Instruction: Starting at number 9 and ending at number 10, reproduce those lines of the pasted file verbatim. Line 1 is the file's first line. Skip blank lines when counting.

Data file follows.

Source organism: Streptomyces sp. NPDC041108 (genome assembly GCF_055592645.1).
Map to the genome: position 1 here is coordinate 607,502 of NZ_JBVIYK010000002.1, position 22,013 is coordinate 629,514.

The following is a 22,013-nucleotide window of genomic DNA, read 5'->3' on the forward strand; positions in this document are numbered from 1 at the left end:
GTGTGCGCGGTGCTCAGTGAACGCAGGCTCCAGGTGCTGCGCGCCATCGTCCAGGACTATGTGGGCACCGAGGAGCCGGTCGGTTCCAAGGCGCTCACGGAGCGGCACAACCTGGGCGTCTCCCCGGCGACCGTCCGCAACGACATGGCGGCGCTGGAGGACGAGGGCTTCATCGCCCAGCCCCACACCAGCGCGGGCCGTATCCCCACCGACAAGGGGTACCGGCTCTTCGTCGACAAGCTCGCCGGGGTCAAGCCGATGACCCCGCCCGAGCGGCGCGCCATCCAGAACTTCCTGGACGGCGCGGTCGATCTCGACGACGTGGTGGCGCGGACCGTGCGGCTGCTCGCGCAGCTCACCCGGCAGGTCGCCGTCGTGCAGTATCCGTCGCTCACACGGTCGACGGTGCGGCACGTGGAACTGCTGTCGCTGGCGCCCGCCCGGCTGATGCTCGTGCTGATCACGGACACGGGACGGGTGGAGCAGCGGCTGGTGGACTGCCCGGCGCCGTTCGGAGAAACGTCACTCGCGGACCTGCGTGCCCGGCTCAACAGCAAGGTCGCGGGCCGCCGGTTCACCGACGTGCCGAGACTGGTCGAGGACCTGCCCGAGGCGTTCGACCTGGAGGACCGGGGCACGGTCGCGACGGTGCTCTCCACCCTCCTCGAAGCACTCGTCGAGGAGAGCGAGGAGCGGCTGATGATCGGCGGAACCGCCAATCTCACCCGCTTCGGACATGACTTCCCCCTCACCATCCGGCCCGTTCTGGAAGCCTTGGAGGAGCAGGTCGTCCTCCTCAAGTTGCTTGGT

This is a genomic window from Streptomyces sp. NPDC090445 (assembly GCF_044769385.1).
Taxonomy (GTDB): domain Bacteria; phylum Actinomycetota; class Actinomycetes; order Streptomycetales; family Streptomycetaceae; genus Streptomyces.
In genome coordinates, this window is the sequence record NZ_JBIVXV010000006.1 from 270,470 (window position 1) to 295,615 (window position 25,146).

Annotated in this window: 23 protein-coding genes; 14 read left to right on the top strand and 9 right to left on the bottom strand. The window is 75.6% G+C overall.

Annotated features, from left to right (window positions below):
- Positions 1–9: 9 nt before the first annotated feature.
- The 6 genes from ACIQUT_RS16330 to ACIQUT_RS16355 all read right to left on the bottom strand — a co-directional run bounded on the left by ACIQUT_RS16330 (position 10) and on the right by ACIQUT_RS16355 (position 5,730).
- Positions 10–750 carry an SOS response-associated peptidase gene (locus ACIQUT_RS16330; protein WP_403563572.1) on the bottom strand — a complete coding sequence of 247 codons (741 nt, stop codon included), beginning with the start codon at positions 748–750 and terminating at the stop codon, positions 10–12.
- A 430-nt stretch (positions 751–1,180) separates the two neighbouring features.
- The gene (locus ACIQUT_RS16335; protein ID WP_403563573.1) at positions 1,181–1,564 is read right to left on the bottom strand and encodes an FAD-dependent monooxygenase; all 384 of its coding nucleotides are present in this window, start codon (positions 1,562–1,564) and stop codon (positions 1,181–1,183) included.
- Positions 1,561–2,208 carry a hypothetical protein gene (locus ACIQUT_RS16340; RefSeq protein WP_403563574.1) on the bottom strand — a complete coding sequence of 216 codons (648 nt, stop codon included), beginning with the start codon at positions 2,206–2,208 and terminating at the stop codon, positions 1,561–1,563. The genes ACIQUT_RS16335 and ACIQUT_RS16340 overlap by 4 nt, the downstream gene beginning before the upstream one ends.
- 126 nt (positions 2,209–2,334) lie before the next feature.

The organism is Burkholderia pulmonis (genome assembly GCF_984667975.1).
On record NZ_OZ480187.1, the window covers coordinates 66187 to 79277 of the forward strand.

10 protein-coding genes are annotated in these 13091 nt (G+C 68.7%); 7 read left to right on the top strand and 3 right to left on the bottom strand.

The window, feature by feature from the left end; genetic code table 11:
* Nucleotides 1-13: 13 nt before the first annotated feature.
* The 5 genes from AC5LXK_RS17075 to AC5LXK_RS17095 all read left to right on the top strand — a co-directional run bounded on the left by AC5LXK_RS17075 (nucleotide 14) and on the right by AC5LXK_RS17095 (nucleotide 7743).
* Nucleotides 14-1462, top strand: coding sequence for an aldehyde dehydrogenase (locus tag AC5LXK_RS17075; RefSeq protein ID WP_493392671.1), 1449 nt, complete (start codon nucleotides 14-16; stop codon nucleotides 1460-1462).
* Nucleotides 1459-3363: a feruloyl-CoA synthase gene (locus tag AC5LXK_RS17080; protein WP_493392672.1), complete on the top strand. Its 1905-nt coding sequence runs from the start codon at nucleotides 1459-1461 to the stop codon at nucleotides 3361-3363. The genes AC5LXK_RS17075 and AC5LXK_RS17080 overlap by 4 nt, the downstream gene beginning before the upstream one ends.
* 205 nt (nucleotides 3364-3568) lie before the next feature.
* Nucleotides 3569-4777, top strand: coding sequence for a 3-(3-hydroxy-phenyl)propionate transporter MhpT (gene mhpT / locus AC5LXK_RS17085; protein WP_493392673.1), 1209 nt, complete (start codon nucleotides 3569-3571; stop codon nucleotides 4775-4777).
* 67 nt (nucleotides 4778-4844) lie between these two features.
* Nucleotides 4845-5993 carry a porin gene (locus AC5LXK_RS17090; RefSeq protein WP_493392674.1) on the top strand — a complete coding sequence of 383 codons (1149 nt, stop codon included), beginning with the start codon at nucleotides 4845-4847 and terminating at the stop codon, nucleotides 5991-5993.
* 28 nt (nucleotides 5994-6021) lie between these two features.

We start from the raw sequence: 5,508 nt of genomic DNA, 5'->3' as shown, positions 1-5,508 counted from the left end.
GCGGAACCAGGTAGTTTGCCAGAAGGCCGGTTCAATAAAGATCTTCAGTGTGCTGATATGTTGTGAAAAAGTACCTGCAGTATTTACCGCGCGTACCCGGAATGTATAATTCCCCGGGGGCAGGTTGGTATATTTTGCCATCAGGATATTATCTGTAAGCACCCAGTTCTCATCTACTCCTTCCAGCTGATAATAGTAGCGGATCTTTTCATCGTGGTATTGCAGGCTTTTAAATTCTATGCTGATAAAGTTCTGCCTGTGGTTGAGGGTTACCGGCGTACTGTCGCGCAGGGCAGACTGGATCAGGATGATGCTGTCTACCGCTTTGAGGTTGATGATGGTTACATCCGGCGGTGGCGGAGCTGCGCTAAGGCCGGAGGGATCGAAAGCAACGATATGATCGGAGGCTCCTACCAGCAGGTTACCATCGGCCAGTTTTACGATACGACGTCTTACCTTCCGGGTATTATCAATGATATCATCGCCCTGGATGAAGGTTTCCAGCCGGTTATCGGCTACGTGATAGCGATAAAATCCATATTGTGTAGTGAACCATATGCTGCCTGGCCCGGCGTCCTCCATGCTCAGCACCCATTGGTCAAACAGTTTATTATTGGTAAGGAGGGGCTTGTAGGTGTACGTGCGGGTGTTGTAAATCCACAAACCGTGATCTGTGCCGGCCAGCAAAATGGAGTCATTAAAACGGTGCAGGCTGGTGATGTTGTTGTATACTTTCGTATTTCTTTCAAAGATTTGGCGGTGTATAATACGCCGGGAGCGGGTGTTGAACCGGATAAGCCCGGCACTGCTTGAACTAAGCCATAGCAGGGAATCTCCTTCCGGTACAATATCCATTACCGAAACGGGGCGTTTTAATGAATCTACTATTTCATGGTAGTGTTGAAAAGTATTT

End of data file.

Annotated features, from left to right (window positions below):
- Positions 1–9: 9 nt before the first annotated feature.